Today Fort Worth has many cemeteries, large and small. As the town has expanded over the years it has taken in many cemeteries—family, church, community—that originally were beyond the city limits. But one cemetery was the first. And if you think of cemeteries as outdoor history books, . . .
then Pioneers Rest Cemetery is volume 1 of Fort Worth’s outdoor history books, and each tombstone therein is a stone page in that history book.
In fact, Pioneers Rest is so old that many of its pages are so weathered by time—especially those made of sandstone or limestone—as to be rendered unreadable. This page, for example, has been eroded by time and broken by vandals, then mended, set in a concrete “cast,” and laid on its back—a mosaic of mortality.
Fortunately, the Fort Worth Genealogical Society in 2001 published Pioneers Rest Cemetery as a guide to the people and the past of Fort Worth’s first cemetery.
Any cemetery begins under sad circumstances, but Pioneers Rest began under doubly sad circumstances: In 1850 Sophie and Willis, children of Major Ripley Allen Arnold, commander of the Army’s Fort Worth, died of cholera (as had the fort’s namesake, General William Jenkins Worth, in May 1849).
The traditional story, told by historian Julia Kathryn Garrett and repeated on Pioneers Rest’s historical marker, is that Adolph Gounah, a friend of Major Arnold, donated the land on which to bury the two children in today’s Samuels Avenue neighborhood. Gounah also is said to have carved the stone slabs that cover the graves of the two Arnold children. The names “Sophie” and “Willis” can be seen carved on the slabs. Their father is buried nearby.
Regarding ownership of the land, the Fort Worth Genealogical Society says that possibly no one had clear title to the land the cemetery was on—which was Peters Colony land—at the time the children were buried. If anyone owned the land, that person was Middleton Tate Johnson, who owned one of the two surveys the cemetery was located on.
Either way, in 1850 Fort Worth’s first cemetery was well beyond the city limits. Heck, there were no city limits. Fort Worth would not incorporate for another twenty-three years.
The cemetery’s stone entrance and iron fence were erected in the 1870s.
This is the layout of the cemetery as platted in 1870. (From Pete Charlton’s “1000+ Lost Antique Maps of Texas & the Southwest on DVD-ROM.”)
About 1871, the genealogical society wrote, Gounah bought the land containing the cemetery from Johnson’s estate. (Gounah died soon after.) Also about that time pioneer settler Baldwin L. Samuel donated three acres to enlarge the cemetery to six acres.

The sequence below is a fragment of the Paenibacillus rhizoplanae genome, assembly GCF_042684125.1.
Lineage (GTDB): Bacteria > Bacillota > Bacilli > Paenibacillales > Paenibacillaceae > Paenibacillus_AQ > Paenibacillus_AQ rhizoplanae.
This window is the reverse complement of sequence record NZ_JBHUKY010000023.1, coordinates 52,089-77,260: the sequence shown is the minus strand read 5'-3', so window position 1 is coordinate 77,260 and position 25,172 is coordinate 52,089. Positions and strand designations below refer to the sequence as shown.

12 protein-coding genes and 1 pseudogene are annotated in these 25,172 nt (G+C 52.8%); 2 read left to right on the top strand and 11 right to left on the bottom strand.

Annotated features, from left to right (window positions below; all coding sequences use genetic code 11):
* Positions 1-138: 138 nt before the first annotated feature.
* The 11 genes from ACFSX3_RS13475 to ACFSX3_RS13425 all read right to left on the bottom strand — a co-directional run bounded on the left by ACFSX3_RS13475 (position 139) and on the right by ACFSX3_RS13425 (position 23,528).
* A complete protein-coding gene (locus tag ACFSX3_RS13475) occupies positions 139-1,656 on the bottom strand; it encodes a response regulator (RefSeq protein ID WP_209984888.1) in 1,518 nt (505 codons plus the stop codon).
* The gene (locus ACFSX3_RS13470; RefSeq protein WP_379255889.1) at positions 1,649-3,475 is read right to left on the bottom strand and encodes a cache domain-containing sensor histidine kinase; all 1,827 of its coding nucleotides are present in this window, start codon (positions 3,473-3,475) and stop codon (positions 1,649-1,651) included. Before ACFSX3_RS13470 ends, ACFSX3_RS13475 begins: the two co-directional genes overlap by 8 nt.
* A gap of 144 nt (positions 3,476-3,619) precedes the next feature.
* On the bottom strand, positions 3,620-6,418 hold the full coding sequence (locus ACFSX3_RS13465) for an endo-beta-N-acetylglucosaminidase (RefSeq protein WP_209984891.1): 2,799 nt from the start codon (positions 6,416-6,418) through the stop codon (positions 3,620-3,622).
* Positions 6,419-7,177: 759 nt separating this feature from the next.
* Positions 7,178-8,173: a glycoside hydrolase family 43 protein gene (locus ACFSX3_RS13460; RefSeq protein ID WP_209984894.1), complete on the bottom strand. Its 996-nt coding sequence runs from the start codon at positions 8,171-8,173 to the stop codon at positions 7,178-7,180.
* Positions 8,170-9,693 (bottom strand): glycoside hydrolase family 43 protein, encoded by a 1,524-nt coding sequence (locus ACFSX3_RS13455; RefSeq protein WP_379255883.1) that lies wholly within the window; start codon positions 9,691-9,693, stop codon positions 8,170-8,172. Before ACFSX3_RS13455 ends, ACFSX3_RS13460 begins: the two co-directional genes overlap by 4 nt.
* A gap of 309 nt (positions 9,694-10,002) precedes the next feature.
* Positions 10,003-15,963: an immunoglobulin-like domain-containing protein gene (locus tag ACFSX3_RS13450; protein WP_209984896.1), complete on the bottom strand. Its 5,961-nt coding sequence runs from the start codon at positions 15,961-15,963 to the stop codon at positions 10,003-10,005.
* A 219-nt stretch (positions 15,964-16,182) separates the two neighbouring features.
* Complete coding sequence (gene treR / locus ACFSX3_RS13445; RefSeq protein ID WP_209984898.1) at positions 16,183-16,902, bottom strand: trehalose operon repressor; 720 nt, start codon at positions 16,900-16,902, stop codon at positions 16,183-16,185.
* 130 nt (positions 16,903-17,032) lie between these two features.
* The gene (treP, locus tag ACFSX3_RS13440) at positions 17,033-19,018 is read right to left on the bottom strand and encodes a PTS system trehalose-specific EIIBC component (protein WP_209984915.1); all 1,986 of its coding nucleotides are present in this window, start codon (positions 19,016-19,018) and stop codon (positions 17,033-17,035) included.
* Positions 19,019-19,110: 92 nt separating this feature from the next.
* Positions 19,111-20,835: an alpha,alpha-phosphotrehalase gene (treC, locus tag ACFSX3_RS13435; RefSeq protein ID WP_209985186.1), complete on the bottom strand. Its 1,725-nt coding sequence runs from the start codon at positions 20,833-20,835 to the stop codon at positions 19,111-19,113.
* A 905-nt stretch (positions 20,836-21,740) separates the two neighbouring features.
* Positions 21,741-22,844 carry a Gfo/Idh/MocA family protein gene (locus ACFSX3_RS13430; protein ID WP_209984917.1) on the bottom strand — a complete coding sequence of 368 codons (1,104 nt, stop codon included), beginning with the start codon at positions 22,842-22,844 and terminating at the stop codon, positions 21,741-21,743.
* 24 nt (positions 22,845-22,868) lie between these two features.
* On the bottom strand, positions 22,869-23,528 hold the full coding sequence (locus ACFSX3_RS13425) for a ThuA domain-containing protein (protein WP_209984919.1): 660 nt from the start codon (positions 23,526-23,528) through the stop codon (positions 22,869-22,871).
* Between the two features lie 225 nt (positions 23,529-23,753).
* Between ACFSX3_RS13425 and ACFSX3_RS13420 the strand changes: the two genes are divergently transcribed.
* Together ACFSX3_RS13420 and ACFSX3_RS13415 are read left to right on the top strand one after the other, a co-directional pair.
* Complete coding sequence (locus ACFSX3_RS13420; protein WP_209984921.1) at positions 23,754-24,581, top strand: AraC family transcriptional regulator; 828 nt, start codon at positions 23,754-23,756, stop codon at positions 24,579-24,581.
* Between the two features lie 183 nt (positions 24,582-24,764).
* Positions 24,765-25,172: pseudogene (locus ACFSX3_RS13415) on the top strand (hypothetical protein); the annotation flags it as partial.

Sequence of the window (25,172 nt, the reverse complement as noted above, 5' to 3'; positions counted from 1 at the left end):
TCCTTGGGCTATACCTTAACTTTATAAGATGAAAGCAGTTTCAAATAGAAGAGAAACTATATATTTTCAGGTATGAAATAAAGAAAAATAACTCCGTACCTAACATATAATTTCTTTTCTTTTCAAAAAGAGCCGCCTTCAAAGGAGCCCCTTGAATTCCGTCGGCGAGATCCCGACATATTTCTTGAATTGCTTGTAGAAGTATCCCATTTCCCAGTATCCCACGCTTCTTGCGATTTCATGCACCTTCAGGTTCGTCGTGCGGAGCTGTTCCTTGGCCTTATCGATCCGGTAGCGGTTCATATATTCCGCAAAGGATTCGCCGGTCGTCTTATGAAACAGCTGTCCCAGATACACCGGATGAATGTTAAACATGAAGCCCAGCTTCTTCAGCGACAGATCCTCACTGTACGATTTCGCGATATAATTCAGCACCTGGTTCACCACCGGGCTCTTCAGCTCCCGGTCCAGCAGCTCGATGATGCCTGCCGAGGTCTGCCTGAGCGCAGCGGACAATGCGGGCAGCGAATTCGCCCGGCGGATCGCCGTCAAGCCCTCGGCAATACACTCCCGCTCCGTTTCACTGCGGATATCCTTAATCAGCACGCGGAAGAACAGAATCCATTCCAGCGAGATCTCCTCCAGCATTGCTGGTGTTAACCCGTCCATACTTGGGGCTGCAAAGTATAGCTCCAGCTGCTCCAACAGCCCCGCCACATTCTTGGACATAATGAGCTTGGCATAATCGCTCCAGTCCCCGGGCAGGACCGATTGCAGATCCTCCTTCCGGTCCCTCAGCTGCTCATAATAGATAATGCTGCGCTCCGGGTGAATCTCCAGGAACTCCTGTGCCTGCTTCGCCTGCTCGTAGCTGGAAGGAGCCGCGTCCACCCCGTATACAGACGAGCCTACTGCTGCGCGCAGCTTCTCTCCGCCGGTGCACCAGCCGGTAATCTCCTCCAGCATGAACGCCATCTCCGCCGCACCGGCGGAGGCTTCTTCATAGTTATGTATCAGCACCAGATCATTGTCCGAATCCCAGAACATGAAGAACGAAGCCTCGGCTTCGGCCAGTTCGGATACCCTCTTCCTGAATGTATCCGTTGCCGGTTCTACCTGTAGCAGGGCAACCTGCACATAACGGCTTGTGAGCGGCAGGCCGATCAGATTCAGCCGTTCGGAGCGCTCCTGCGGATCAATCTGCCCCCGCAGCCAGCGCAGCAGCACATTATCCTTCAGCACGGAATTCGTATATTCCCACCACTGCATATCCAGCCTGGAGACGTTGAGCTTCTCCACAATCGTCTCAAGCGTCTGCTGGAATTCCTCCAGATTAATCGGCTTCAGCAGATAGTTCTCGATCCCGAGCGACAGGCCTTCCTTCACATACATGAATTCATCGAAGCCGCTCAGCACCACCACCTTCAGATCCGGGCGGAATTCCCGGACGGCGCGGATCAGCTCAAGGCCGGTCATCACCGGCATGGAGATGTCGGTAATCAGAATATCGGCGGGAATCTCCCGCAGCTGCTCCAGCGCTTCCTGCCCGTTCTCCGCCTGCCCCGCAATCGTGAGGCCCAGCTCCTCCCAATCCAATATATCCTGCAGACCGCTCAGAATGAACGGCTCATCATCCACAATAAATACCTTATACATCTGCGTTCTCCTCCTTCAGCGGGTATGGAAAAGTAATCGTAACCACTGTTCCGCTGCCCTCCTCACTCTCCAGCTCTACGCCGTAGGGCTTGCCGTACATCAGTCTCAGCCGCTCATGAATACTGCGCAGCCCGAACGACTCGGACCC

According to the genealogical society, after Gounah bought the land containing the cemetery, there is some doubt that Gounah gave his consent to further burials in what was then called the “city cemetery.”
In fact, the city did not own the land containing the cemetery. In 1878 a Fort Worth Democrat headline read “You’ve Buried Your Dead on Other People’s Property.” The story read, “It may not be generally known that what is called the city cemetery is not owned by the city.”
Nonetheless, because Pioneers Rest until 1879 was the city’s only cemetery, it was referred to as the “city cemetery.” By 1879 its six acres were filling up. B. B. Paddock, editor of the Fort Worth Democrat, called for a new cemetery.
That year Fort Worth opened volume 2 of its outdoor history books—Oakwood Cemetery—when John Peter Smith donated some of his farmland north of the river for a new cemetery. Afterward Pioneers Rest became known as the “old cemetery” or the “Samuels Avenue cemetery.”
On October 12, 1882 the Dallas Weekly Herald published this summary of Fort Worth news: an infestation of grasshoppers, convictions in district court, bales of cotton and wool received, cars of beeves passed, and burials in the “new cemetery” and the “old cemetery.” Even the name “Oakwood” did not catch on right away.
Fort Worth’s first cemetery has faced some challenges. In 1895 the Dallas Morning News reported that “a few years ago” the Santa Fe railroad wanted to lay track across the part of the cemetery that contains the graves of Major Ripley Arnold and his two children. But a court ruled, “Let them rest in peace.” Clip is from November 12.
And in 1909 there was a campaign to convert the “old cemetery” to a park. But that campaign was quashed, and a movement was started to erect a monument to Major Arnold. Clip is from the November 18, 1909 Star-Telegram.
Also in 1909, on December 2, the “old cemetery” finally got a proper name: “Pioneers Rest.” A new cemetery association was formed, and again plans to erect a monument to Major Arnold were reported. Clip is from the December 3, 1909 Star-Telegram.
But Major Arnold is not the only soldier buried in Pioneers Rest.